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NOTE: I have no notion of product spaces, so, a proof using the more basic principals would be fantastic. If it helps, I have that a space is compact iff it is sequentially compact iff it is complete and totally bounded?

We let $X = [0,1]^\mathbb{N}$. We wish to show that the metric space $(X,d)$ is compact but the space $(X,d_1)$ is not compact, given the following distance functions $d$ and $d_1$:

$$d(a,b) = \sum_{n=1}^{\infty} \frac{\lvert a(n) - b(n) \rvert}{2^n}$$

$$d_{1}(a,b) = \sup{\{\lvert a(n) - b(n) \rvert | n \in \mathbb{N} \}}$$

I am struggling to see why the first is compact but the second is not, however, I think it may be possible to show that the second isn't either complete or totally bounded which would imply that it is not compact. I'm not sure about showing that the first is compact.

Thanks for your help!

Lauren

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  • $\begingroup$ To clarify: does $[0, 1]^{\mathbb{N}}$ refer to the decimals between 0 and 1, inclusive, written out as strings of digits? $\endgroup$ – Sam Birns Nov 18 '15 at 15:20
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    $\begingroup$ Sequences of numbers in the closed interval $[0,1]$ $\endgroup$ – Lauren Hayes Nov 18 '15 at 15:21
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$d$ induces the product topology (so Tychonoff applies), while $d_1$ sees $X = [0,1]^\mathbb{N}$ as a large subset of the unit ball of $\ell_\infty$. The sequence of unit vectors (one coordinate 1, rest 0) in $X$ cannot have a convergent subsequence, e.g.

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  • $\begingroup$ Hi, I haven't heard of Tychonoff or the concept of product topology, do you have a more basic proof by any chance? Thanks a lot, Lauren! $\endgroup$ – Lauren Hayes Nov 18 '15 at 18:41
  • $\begingroup$ Do you mean $\ell_\infty$ instead of $\ell_1$? $\endgroup$ – Jose27 Nov 18 '15 at 18:46
  • $\begingroup$ Indeed, I will edit it. $\endgroup$ – Henno Brandsma Nov 18 '15 at 19:02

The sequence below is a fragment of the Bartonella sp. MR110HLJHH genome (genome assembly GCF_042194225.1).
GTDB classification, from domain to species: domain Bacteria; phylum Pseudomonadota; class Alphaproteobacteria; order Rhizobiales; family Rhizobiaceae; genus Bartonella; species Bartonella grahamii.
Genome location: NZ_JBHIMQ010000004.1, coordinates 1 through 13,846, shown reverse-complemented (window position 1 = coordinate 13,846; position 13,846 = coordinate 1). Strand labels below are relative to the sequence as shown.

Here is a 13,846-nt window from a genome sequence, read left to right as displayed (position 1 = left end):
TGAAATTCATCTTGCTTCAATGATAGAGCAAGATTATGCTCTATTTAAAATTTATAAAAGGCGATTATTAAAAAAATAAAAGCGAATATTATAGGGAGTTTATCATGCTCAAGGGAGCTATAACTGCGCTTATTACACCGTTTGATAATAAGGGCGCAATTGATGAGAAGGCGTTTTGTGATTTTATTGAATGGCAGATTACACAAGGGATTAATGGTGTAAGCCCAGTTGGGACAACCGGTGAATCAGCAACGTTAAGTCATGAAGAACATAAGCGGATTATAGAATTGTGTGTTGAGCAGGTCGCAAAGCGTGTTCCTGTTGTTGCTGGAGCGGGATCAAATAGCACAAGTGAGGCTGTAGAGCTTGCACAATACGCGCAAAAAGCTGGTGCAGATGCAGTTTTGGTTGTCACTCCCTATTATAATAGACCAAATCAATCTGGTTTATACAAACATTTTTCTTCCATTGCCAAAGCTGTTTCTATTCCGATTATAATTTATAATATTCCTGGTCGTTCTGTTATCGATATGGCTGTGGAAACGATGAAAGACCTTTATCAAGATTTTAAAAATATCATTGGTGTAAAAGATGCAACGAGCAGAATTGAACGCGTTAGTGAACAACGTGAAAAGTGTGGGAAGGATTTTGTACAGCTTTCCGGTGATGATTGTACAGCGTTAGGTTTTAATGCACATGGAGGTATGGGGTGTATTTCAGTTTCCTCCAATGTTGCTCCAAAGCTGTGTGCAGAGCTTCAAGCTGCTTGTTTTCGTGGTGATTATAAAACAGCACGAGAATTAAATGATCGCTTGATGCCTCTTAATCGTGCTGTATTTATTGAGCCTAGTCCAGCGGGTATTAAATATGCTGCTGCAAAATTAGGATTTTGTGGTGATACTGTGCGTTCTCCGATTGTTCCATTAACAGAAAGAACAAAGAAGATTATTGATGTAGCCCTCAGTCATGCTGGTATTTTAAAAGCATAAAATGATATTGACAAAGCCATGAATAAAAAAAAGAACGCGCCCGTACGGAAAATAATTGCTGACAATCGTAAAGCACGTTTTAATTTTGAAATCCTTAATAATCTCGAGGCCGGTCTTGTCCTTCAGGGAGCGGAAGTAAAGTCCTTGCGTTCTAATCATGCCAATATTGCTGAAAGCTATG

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$(X, d_1)$ is not compact because \begin{align*} 100000 &\dots \\ 010000 &\dots \\ 001000 & \dots \\ \end{align*} is a sequence with no convergent subsequence.

Let $a_n$ be a sequence in $(X, d)$ where each $a_i = (x_{1i}, x_{2i}, \dots, x_{ni}, \dots)$ for the numbers $x_{ij}$ in the sequence. Since $([0, 1],d)$ is sequentially compact, we can pick a subsequence of $a_i$ such that the sequence $(x_{11}, x_{12}, \dots)$ converges. Similarly, we can pick a subsequence of this subsequence such that the sequence $(x_{2_{n_1}}, x_{2_{n_2}}, \dots)$ converges. Visually, we have the array \begin{align*} x_{11} x_{21} x_{31} &\dots \\ x_{12} x_{22} x_{32} &\dots \\ x_{13} x_{23} x_{33} &\dots \end{align*} where each column converges. The only concern with this method would be accidentally throwing out too many terms (because we're throwing infinitely many terms away with each iteration) so take the subsequence of the diagonal sequence of this array. This converges by construction and it's still a sequence, so we're done.

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  • $\begingroup$ The sequence you used for $d_1$ doesn't converge to zero (or to anything else). But since it has no convergent subsequence, it still serves your purpose of showing that the space isn't compact. (If you had a convergent sequence whose terms are all at distance 1 from each other, then $d_1$ wouldn't even be a metric.) $\endgroup$ – Andreas Blass Nov 18 '15 at 15:51
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    $\begingroup$ Thanks for catching that. Also I realized my proof that $(X,d)$ is compact is flagrantly wrong. Can I salvage it, or should I just delete my answer? $\endgroup$ – Sam Birns Nov 18 '15 at 15:54
  • $\begingroup$ What do you mean by "take the subsequence of the diagonal sequence of this array"? Thanks for your help! Lauren $\endgroup$ – Lauren Hayes Nov 18 '15 at 22:19

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